The first time I saw "The Elevator" I really didn't take to it, in part because I was absolutely flabbergasted by the perceived cheapness of its ending. I didn't get why Bradbury had chosen to sacrifice such a macabre, skin-crawling and devilishly disgusting scenario on something as moronic and out of left field as a giant spider. The whole thing actually reminded me a lot of the opening sequence to Twilight Zone: The Movie (1983) with Albert Brooks and Dan Aykroyd, in that it's an enjoyable segment that looks as if it's building up toward something worthwhile, only to close suddenly and randomly on a crude shock moment that emerges seemingly from nowhere. Say what you will about the ending to "The Nature of The Enemy", but it is an actual punchline. You might not think that it's a particularly good punchline or that the joke in question works, but the segment has clearly been laying the ground for it from the start. The conclusion to the Brooks/Aykroyd opener, on the other hand, feels less like a punchline than a straight-up non-sequitur and, initially, that's how I felt about "The Elevator" too - in fact, "The Elevator" went a step further, in playing like an anti-narrative, deliberately short-circuiting just when you think it's about to get started. Such was my frustration with "The Elevator" that I wound up giving it a lot more thought than I did a great many stronger installments from the series. The more I kept turning it over and over in my mind, the more I began to wonder if I had perhaps misjudged the segment; that the spider element wasn't quite as moronic or out of left field as I'd initially assumed. And before I knew it I had convinced myself that, to the contrary, it was total genius. Well-played, Bradbury, well-played.
I'm still not saying that "The Elevator" is a great segment, mind. There's an awful lot that doesn't work about it. But its failures rest largely with the execution - the inferior visual effects, the flatness of the final spider reveal, the hamminess of some of the dialogue delivery (for an example of that, see Geoffreys' reaction when he sees the dead cat). It all adds up to produce a short which, superficially, seems shoddily put-together (although the eerie atmosphere at the factory is well-sustained throughout). But Bradbury did his bit and delivered a fun and macabre story with a meaningful sting in the tail.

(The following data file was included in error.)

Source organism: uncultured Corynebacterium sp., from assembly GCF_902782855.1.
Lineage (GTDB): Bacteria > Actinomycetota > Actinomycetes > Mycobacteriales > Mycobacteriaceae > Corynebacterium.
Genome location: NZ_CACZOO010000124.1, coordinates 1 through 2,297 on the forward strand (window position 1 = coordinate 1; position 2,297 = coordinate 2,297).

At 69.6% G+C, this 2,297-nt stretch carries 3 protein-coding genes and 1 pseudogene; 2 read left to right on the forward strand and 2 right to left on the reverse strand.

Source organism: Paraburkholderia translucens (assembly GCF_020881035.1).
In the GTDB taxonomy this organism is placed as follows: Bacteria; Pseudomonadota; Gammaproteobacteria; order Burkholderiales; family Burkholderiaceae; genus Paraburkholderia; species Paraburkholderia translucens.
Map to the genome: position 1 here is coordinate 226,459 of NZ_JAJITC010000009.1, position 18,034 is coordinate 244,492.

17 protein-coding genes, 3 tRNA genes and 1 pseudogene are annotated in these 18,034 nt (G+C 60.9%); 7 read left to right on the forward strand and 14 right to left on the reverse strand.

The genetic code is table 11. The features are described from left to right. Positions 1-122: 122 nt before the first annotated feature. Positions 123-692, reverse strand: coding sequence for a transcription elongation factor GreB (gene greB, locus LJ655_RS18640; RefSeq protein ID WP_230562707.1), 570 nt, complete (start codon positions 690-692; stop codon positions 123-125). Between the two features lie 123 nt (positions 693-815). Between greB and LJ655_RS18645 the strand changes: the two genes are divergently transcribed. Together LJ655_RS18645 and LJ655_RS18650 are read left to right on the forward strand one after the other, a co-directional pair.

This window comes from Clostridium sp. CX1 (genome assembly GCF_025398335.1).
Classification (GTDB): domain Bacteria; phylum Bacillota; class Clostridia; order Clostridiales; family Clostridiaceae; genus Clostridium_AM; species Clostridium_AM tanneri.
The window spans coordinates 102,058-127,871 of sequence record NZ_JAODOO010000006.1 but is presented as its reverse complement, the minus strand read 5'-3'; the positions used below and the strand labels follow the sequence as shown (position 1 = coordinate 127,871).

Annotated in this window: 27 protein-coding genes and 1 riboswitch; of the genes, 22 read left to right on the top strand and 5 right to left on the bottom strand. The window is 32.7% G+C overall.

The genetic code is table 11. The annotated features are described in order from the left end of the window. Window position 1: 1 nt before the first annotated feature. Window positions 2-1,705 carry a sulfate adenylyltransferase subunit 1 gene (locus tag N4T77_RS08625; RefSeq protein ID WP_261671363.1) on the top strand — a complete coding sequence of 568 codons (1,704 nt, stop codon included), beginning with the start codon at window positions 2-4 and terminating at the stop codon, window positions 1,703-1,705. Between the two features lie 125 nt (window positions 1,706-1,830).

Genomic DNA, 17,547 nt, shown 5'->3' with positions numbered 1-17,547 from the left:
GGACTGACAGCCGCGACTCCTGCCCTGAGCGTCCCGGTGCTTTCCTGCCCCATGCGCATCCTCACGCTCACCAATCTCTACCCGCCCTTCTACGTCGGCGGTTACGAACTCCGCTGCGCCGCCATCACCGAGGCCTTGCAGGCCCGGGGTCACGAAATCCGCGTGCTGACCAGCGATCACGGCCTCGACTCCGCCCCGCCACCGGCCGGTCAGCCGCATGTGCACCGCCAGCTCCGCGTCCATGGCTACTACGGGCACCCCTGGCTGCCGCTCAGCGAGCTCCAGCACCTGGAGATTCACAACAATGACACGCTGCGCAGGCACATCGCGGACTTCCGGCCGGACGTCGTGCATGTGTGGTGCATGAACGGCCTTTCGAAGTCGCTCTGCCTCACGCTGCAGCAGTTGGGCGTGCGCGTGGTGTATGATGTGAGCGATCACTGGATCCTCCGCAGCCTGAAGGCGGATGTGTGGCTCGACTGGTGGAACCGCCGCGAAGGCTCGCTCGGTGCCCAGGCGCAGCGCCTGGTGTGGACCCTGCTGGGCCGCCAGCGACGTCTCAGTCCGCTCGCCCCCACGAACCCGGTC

Marisou, covering "The Elevator" on TZ review blog Postcards From The Zone, observes that, "this episode probably lost a lot of its punch outside the original airing slot - if you watched this when it aired, you probably expected the brothers to climb to the second floor first and got pleasantly shocked...watching on DVD, the timer feature tells you clearly something is gonna happen as they call the elevator mere seconds before the episode ends." I agree that Bradbury's sleight of hand, in manipulating and subverting our narrative expectations, is integral to the success of the story, but I think it amounts to more than a simple "gotcha!" moment that swings in marginally sooner than we expect it. The key to that, I'd say, is to consider the array of dead animals we'd encountered up until that point. The order of discovery goes rats, cat, dog. Notice a pattern there? Of course you do. It's a food chain. And what sits higher than a dog on the ladder of consumption? Certainly not a spider. Obviously, when that monstrous arachnid appears we know that something's gone very badly wrong here (the first hint of food chain subversion occurs earlier on, when Roger remarks that perhaps their father was looking to breed giant rats in order to get back at the cats). At first, the spider seems like a baffling non-sequitur, since it completely defies the logical progress we'd been making with our furry foodies, but I'd say that's precisely the point. The food chain is severely out of whack and, thanks to the reckless (albeit well-intentioned) experimentation of that unseen crackpot, that unassuming spider has managed to rocket its way right to the top. You might even say that it was elevated, no? Sure, the literal elevator had its part to play, but the real elevator to which the title alludes was the modified foodstuff that enabled the spider to get well ahead of the assorted mammalians in whose shadows it had previously dwelled.
The spider represents a sharp disturbance to our narrative and logical assumptions, prompting the question as to what exactly we did expect the brothers to find on the second, or even third floor? Again, what comes after dog in the natural progression? Obviously, there's man. Were we supposed to assume that the boys' father had been sampling his own foodstuff and was mutating beyond recognition? I don't recall if I expected the father to actually be the final monster encountered, but I certainly expected him to play a more direct role in the story's conclusion, and for there to be some exploration of the implications of feeding his modified foodstuff to humans. In the end, though, that particular story thread is rendered entirely irrelevant, as our place atop the natural order is usurped by that eight-legged freak.